Campbell Taylor and the Cape Arid Connection – 3 (b)

The Sealers of the Schooner’s Hunter and Governor Brisbane 1825-26

 

SealersAbove: Part of a sealing gang captured in full flight. Probably American, the gang are thought to be clubbing Cape Fur Seals off Namibia sometime in the early 1800’s. Image uncredited and taken from The Seals of Nam website.

King George’s Sound was settled some years before Robert Gamble became known there, so we should go first to the story of the sealers who Captain D’Urville of the Astrolabe came to know in October 1826, and who Major Lockyer encountered when he arrived in the Colonial Brig Amity a few months later. These were the sealers who stole the seven year old from Cape Arid, the little Aboriginal girl Lockyer named Fanny (see The Major’s Butterflies Beat Him Down); the same men Lockyer labelled ‘a complete set of pirates.’ Continue reading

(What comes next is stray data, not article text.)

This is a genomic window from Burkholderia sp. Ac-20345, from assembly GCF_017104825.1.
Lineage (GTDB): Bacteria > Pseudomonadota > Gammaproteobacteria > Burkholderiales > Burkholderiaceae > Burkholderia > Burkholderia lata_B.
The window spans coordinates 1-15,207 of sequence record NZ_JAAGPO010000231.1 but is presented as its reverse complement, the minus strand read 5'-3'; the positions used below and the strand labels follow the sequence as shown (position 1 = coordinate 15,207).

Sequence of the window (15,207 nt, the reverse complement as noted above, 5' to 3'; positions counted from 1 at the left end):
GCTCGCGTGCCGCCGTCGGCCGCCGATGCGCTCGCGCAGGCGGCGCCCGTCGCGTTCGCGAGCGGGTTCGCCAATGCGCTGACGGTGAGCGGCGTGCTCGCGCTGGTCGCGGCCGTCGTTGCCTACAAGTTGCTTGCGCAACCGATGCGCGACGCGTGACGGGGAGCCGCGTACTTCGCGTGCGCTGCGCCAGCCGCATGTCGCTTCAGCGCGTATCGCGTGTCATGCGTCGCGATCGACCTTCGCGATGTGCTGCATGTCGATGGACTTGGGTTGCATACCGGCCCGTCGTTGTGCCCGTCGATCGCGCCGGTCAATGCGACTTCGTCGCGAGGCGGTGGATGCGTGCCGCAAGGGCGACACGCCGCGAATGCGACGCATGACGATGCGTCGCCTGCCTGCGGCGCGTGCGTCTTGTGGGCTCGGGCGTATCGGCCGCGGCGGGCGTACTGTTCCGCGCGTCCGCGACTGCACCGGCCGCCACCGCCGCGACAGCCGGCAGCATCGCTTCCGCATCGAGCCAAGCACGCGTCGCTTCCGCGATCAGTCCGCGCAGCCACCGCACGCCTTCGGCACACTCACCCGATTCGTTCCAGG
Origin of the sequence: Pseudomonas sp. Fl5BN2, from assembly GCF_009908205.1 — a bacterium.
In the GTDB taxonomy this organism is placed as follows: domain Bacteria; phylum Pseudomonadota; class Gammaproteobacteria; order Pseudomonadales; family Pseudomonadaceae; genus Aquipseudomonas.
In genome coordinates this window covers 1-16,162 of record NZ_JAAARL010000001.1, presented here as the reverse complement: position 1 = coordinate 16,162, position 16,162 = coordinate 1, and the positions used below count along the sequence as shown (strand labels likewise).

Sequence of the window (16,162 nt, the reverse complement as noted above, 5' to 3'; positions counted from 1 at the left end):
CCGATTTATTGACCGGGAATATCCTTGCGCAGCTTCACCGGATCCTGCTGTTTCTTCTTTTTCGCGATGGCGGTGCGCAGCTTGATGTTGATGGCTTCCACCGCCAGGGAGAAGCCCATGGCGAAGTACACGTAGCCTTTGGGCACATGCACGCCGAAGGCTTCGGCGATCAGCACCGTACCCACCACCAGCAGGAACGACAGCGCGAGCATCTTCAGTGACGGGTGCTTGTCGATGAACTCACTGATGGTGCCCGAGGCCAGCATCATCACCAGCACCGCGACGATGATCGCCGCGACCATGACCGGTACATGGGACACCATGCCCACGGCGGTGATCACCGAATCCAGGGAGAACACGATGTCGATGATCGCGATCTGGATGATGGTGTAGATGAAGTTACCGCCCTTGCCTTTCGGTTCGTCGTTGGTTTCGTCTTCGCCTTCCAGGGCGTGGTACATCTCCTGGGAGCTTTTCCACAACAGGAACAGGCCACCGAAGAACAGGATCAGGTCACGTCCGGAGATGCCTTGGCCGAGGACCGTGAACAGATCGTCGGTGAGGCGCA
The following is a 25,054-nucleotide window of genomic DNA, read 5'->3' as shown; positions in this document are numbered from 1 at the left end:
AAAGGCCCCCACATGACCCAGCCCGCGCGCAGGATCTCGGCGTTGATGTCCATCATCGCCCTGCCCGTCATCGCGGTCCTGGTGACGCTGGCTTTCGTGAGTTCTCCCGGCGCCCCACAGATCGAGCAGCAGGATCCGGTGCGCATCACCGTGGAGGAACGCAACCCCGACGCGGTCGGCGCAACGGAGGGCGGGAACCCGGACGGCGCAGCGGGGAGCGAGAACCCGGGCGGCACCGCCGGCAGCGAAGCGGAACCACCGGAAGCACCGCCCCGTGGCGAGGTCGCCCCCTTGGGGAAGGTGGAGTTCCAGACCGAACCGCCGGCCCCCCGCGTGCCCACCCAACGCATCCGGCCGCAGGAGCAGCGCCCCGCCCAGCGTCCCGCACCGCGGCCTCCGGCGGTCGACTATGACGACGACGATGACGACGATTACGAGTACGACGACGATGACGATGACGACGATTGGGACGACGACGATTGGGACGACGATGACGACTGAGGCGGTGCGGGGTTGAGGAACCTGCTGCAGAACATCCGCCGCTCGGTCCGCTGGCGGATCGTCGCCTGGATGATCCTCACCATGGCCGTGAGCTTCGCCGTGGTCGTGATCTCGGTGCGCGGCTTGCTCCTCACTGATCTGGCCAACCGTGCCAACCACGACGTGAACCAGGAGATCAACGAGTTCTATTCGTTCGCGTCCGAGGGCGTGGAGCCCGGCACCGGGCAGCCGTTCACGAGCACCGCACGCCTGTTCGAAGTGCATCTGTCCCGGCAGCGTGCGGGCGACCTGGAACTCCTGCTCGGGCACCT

The Major’s Butterflies Beat Him Down

brig_amityMajor Lockyer and the story of the Amity anchoring in the large harbour at King George’s Sound on Christmas Day 1826 holds nothing new.  Everyone who lives at Albany knows of the replica vessel down by the shore in the so-called historical precinct, as does (practically) everyone who has ever come to play tourist.

I didn’t particularly want to add to Lockyer’s story as he only commanded the garrison for a little over three months, but it’s hard to escape his influence on the settlement he left behind.  After-all, it was his judgement that prevented disaster.  If Lockyer had not perceived something was wrong when the soldiers and crew were making their first shore excursions he could have retaliated at the spearing of his blacksmith and got the business of settlement off on a complete wrong footing. The garrison was outnumbered at the time, the Aborigines could have organised and set against them, there could have been a massacre.

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